After this is all over, if all I can say is, ‘I got through this,’ it will be a waste, a colleague said when we were talking on the phone a week and a half ago. During our conversation, I was out with our dog; a dog who has never once in her life been walked so long and so frequently. Our dog is not simply “getting through this”. She is winning.
Harder to say how the humans are doing. Initially, I lived into my colleague’s words, because I, too, was going to do more than ‘get through this’. I was going to make a difference! I flitted from moment to moment with incredible energy. I invoked a pulse of loud and frantic clicking on the keyboard of my laptop. Again and again, I was rewarded with the satisfying “woosh” of an email sent: Another connection created! I made phone call after phone call. I led conversations and resolved conflict. I even got to play Robin Hood for a brief moment at the food bank, when I snagged that large box of N-95 face masks to distribute to caregivers. I was sure that I would accomplish something more than mere survival.
I was still riding high on productivity when I drove to a parishioner’s house on lastTuesday night. I loaded the 175 brown paper bags of burritos, chips, and fruit she and her family had prepared into my car, and I went to set up in the church parking lot. Folks were already gathered, though I’d arrived early. Several people asked if they could help me unload, and I flinched as I said, No.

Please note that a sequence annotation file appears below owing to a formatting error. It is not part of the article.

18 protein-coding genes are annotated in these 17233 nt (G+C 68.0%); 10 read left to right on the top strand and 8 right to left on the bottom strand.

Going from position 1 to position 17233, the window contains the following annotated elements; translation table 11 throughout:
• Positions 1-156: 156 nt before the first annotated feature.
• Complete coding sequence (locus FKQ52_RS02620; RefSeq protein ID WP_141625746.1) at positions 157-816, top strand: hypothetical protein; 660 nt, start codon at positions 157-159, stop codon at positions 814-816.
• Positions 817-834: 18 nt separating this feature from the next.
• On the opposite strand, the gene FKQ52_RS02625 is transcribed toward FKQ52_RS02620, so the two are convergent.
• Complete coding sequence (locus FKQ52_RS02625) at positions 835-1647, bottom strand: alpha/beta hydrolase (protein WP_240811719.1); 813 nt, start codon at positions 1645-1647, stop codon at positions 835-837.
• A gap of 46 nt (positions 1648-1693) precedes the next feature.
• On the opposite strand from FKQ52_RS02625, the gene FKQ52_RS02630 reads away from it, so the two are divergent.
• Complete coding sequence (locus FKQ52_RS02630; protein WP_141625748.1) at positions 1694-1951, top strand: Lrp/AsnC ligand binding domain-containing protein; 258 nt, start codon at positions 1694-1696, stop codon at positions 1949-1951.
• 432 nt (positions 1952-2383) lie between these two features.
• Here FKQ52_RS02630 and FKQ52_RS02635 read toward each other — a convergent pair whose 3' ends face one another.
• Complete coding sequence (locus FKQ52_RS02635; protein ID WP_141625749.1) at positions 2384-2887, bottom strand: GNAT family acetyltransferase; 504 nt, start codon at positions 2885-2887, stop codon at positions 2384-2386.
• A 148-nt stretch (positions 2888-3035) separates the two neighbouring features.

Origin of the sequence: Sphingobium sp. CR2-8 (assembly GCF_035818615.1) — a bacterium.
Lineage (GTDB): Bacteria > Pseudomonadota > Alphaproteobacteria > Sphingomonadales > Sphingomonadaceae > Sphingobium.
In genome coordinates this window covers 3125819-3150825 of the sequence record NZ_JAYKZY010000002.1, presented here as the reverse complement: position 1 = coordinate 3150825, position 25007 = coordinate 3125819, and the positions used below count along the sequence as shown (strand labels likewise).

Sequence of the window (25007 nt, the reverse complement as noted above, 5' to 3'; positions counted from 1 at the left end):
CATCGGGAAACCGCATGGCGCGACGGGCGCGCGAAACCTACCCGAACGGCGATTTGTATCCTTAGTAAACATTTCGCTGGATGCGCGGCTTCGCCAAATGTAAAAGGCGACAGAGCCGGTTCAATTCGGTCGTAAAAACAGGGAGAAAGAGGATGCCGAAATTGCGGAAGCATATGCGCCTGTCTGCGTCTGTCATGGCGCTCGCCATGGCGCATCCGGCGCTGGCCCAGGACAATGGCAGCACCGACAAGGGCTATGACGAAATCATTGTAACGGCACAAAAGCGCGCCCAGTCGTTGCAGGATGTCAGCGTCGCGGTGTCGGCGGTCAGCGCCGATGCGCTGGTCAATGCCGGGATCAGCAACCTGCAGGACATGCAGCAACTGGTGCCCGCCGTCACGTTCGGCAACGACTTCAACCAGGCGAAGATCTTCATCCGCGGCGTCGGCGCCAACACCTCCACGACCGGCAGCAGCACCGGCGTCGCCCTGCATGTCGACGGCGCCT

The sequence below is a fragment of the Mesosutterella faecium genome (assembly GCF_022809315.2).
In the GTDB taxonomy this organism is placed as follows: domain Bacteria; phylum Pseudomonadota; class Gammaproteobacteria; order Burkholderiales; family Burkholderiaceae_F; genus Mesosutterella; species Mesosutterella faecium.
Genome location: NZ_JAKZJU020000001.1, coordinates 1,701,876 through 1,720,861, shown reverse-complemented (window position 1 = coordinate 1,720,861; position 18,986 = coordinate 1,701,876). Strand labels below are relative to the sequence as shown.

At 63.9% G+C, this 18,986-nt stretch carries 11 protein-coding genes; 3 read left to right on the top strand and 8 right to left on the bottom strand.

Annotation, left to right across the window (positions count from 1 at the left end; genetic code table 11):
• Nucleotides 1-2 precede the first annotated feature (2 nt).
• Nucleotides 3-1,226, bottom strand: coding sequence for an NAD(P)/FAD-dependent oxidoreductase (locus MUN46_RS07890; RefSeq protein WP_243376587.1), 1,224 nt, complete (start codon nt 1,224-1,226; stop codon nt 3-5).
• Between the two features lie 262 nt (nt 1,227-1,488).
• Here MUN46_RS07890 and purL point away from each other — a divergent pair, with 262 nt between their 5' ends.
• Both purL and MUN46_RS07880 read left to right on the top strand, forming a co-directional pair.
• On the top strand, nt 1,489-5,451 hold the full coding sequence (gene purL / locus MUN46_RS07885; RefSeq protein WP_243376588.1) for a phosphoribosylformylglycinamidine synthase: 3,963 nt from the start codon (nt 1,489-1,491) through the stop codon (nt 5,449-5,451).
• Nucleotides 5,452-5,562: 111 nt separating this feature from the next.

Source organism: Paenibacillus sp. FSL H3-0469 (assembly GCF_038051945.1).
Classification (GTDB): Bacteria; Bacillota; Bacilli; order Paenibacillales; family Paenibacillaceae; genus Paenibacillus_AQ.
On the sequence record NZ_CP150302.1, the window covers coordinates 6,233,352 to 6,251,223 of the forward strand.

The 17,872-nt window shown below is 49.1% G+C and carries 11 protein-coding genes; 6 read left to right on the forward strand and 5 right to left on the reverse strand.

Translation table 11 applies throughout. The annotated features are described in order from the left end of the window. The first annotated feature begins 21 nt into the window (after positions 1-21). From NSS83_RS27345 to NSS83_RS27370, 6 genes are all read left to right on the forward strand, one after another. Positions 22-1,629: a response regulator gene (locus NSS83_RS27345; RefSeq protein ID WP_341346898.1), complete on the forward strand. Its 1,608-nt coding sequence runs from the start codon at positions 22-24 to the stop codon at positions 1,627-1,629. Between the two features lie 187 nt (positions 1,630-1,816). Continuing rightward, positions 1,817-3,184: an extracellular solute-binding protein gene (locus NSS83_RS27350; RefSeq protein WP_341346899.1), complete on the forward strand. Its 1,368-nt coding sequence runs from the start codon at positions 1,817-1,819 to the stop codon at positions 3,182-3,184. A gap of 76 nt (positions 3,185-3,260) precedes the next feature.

Let’s try to maintain distance, I said almost regretting my words as I watched people back away. I spaced out the brown paper bags in pairs, and invited folks to take two. I apologized for not inviting them inside, for not hugging them, for not gathering for a time of worship. I kept trying to move them along, but they wanted to linger.
Everyone has forgotten us, a young man said. That’s not quite true, but it must feel that way. How could he not resent a shelter-in-place order, when he’s been trying to find shelter for more than two years, and has yet to placed? Our mayor addressed the irony by issuing a statement that homeless people were “exempt” from that order.
Like that’s some kind of f—ing privilege, a woman commented as she bit into her burrito. And now, they’re saying that they’re not going to tear down our encampments. Like, they’re doing us some great service
I remained almost ten feet from her, and I struggled for words to offer in response. She interrupted my train of thought to comment on the food. Holy s—! This burrito is still warm! I told her I would pass her compliment on to the chef.
I stayed in the parking lot for an hour. I heard about the inaccessibility of showers, though I had been working with folks around the county to make more stations available. People told me about those who had relapsed, and those who were in a bad way. I witnessed folks adjust their dirty suitcases, and then wipe their noses and eyes. And when the evening was over, I watched them head back to encampments where they are packed into tents with each other.
In my house that night, I was dejected. The adrenaline that had appeared so quickly a few days before was suddenly gone. And all that was left was a shell of my former self, standing alone in the kitchen, eating peanut butter with a spork. Because in that moment, spreading it upon any carbohydrate required too much effort.